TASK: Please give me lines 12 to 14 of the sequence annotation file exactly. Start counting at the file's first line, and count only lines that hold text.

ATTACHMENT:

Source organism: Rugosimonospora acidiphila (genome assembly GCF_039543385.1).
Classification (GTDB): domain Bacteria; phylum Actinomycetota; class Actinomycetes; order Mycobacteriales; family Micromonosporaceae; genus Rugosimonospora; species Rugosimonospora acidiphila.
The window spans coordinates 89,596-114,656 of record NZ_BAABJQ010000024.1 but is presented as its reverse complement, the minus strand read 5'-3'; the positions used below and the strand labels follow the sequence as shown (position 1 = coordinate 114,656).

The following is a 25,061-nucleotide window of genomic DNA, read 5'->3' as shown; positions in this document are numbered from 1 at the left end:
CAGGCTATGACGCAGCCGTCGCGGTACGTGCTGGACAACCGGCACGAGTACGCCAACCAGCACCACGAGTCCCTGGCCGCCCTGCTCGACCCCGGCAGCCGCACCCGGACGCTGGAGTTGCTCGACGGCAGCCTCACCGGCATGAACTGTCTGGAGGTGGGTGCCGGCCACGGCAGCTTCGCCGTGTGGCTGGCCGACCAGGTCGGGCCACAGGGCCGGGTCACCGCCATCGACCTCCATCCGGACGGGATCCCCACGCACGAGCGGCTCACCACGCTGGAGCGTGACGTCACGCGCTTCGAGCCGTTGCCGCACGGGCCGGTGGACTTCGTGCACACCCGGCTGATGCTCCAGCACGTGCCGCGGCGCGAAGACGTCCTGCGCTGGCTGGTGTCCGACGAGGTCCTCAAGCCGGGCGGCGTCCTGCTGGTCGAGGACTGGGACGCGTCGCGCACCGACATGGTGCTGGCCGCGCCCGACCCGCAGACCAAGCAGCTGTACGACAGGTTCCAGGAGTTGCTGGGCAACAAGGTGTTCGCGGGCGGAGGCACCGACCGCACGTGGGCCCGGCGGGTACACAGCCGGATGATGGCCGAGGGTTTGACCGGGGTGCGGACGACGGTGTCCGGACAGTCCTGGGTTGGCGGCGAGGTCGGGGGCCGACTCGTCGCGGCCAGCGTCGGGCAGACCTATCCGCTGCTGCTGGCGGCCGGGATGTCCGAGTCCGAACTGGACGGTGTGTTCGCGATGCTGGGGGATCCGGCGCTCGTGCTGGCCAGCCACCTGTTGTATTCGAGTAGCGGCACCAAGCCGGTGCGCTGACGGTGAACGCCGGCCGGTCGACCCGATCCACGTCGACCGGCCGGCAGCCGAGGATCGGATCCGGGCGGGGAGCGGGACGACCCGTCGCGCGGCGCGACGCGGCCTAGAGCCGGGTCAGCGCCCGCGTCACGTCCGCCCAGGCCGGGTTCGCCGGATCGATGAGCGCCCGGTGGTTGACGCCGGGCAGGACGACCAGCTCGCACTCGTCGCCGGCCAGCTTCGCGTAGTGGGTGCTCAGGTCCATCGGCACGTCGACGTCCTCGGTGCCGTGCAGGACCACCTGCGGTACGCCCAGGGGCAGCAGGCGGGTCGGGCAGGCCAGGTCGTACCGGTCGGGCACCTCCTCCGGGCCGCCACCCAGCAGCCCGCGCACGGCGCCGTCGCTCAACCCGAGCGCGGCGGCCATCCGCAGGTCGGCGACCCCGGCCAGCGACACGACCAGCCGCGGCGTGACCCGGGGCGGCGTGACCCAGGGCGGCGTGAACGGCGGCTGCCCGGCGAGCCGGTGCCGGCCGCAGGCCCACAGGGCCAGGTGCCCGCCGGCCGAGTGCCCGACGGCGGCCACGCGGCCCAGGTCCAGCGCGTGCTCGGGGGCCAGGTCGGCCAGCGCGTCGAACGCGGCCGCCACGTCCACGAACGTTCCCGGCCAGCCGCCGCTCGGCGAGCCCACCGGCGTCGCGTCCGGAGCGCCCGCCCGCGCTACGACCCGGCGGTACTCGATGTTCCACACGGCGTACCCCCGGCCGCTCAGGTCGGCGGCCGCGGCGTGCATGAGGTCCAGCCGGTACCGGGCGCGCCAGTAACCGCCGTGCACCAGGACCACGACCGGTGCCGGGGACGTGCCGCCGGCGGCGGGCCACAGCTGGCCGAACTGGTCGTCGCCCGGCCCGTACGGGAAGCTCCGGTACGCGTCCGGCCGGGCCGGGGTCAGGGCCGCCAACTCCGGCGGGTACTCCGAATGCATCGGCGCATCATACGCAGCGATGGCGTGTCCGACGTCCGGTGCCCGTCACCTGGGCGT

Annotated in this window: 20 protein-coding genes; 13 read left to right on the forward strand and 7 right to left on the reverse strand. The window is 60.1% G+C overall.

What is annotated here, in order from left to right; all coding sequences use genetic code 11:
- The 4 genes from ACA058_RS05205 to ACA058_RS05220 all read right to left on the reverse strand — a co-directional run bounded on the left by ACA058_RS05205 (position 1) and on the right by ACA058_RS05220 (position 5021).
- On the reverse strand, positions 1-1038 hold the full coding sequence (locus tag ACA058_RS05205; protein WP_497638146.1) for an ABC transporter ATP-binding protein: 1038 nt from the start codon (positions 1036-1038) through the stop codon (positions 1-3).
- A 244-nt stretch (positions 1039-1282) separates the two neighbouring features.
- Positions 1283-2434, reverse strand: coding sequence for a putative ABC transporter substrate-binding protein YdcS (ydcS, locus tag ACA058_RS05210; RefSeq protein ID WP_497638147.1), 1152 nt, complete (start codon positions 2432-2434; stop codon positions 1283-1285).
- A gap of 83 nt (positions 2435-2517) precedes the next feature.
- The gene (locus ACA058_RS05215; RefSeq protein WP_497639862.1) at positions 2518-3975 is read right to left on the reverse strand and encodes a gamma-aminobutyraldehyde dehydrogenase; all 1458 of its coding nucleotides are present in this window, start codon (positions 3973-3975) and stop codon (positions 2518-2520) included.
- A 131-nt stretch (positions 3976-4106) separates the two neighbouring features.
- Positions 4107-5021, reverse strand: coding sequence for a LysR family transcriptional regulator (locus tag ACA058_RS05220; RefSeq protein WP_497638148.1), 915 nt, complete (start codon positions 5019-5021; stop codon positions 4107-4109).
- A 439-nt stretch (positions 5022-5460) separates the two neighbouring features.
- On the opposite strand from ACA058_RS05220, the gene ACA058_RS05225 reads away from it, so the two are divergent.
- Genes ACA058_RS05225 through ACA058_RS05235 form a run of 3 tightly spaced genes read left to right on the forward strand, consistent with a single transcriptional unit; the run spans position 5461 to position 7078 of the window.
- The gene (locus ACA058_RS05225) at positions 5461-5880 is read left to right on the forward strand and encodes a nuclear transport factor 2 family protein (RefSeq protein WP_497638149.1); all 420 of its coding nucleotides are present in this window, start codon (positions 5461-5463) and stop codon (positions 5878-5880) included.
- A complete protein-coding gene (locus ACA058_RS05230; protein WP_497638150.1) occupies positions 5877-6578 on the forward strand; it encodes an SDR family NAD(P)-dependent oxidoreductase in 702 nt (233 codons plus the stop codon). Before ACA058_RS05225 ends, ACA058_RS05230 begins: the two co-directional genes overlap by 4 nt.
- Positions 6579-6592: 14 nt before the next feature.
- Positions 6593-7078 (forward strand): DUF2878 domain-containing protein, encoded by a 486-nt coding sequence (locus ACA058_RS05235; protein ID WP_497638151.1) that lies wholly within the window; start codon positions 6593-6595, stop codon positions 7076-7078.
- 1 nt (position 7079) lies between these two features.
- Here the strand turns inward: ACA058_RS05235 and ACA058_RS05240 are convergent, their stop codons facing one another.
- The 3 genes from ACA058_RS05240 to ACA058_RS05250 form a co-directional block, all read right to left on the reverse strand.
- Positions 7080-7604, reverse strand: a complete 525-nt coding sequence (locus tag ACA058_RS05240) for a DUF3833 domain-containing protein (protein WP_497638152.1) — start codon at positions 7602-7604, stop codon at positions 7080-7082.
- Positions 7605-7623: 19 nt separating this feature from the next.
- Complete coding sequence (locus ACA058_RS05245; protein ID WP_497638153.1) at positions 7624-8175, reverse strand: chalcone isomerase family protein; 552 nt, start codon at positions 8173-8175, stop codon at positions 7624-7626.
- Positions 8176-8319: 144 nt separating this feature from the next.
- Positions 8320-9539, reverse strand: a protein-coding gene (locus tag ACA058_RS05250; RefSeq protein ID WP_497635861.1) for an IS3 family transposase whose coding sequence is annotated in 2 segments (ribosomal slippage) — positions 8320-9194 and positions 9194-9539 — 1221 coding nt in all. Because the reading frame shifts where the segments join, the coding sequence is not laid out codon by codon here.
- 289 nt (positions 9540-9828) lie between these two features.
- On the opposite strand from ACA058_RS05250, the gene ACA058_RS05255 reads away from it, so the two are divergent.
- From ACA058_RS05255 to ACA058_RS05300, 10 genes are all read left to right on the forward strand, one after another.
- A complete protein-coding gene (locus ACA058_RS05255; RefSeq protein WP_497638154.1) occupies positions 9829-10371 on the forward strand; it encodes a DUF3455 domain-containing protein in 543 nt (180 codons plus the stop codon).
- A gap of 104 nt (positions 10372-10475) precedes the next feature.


- A gap of 83 nt (positions 2435-2517) precedes the next feature.
- The gene (locus ACA058_RS05215; RefSeq protein WP_497639862.1) at positions 2518-3975 is read right to left on the reverse strand and encodes a gamma-aminobutyraldehyde dehydrogenase; all 1458 of its coding nucleotides are present in this window, start codon (positions 3973-3975) and stop codon (positions 2518-2520) included.
- A 131-nt stretch (positions 3976-4106) separates the two neighbouring features.